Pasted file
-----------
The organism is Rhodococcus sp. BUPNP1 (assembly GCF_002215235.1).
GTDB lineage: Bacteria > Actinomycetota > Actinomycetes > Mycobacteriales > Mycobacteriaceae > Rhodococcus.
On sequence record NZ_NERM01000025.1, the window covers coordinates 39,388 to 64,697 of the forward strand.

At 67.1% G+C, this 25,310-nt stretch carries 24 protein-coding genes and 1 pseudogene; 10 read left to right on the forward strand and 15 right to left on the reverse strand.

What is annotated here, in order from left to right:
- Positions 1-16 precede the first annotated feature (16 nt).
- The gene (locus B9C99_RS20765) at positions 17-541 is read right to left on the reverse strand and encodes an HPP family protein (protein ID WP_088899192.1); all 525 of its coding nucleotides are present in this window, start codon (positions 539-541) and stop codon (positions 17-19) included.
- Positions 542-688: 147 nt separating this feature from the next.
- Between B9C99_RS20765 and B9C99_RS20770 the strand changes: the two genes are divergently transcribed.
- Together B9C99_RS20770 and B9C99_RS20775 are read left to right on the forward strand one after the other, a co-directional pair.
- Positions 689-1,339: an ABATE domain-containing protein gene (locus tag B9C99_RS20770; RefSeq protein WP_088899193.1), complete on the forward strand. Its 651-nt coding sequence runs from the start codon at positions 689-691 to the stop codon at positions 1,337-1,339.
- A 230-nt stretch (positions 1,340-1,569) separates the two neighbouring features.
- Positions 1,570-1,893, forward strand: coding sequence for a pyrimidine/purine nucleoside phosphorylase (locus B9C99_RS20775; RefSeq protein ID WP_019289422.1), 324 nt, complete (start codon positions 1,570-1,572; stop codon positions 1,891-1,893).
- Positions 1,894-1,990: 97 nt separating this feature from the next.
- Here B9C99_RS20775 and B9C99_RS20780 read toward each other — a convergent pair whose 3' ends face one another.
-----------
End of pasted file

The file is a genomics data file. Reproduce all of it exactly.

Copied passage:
The organism is Rhodococcus sp. BUPNP1 (assembly GCF_002215235.1).
GTDB lineage: Bacteria > Actinomycetota > Actinomycetes > Mycobacteriales > Mycobacteriaceae > Rhodococcus.
On sequence record NZ_NERM01000025.1, the window covers coordinates 39,388 to 64,697 of the forward strand.

At 67.1% G+C, this 25,310-nt stretch carries 24 protein-coding genes and 1 pseudogene; 10 read left to right on the forward strand and 15 right to left on the reverse strand.

What is annotated here, in order from left to right:
- Positions 1-16 precede the first annotated feature (16 nt).
- The gene (locus B9C99_RS20765) at positions 17-541 is read right to left on the reverse strand and encodes an HPP family protein (protein ID WP_088899192.1); all 525 of its coding nucleotides are present in this window, start codon (positions 539-541) and stop codon (positions 17-19) included.
- Positions 542-688: 147 nt separating this feature from the next.
- Between B9C99_RS20765 and B9C99_RS20770 the strand changes: the two genes are divergently transcribed.
- Together B9C99_RS20770 and B9C99_RS20775 are read left to right on the forward strand one after the other, a co-directional pair.
- Positions 689-1,339: an ABATE domain-containing protein gene (locus tag B9C99_RS20770; RefSeq protein WP_088899193.1), complete on the forward strand. Its 651-nt coding sequence runs from the start codon at positions 689-691 to the stop codon at positions 1,337-1,339.
- A 230-nt stretch (positions 1,340-1,569) separates the two neighbouring features.
- Positions 1,570-1,893, forward strand: coding sequence for a pyrimidine/purine nucleoside phosphorylase (locus B9C99_RS20775; RefSeq protein ID WP_019289422.1), 324 nt, complete (start codon positions 1,570-1,572; stop codon positions 1,891-1,893).
- Positions 1,894-1,990: 97 nt separating this feature from the next.
- Here B9C99_RS20775 and B9C99_RS20780 read toward each other — a convergent pair whose 3' ends face one another.